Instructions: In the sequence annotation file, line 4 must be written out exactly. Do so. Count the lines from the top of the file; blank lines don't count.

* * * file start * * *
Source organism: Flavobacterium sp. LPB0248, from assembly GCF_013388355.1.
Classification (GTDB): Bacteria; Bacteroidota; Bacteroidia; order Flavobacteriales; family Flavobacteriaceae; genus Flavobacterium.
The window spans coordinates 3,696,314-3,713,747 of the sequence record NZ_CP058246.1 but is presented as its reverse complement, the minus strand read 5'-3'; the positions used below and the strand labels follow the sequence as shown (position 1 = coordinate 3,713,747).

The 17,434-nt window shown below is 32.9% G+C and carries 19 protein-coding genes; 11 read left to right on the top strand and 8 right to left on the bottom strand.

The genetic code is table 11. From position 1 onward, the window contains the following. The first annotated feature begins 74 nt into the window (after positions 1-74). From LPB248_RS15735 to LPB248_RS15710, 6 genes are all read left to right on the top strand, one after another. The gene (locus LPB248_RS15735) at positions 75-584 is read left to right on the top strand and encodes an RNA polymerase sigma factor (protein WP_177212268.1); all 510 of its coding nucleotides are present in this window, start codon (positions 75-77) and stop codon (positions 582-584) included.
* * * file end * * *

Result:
The 17,434-nt window shown below is 32.9% G+C and carries 19 protein-coding genes; 11 read left to right on the top strand and 8 right to left on the bottom strand.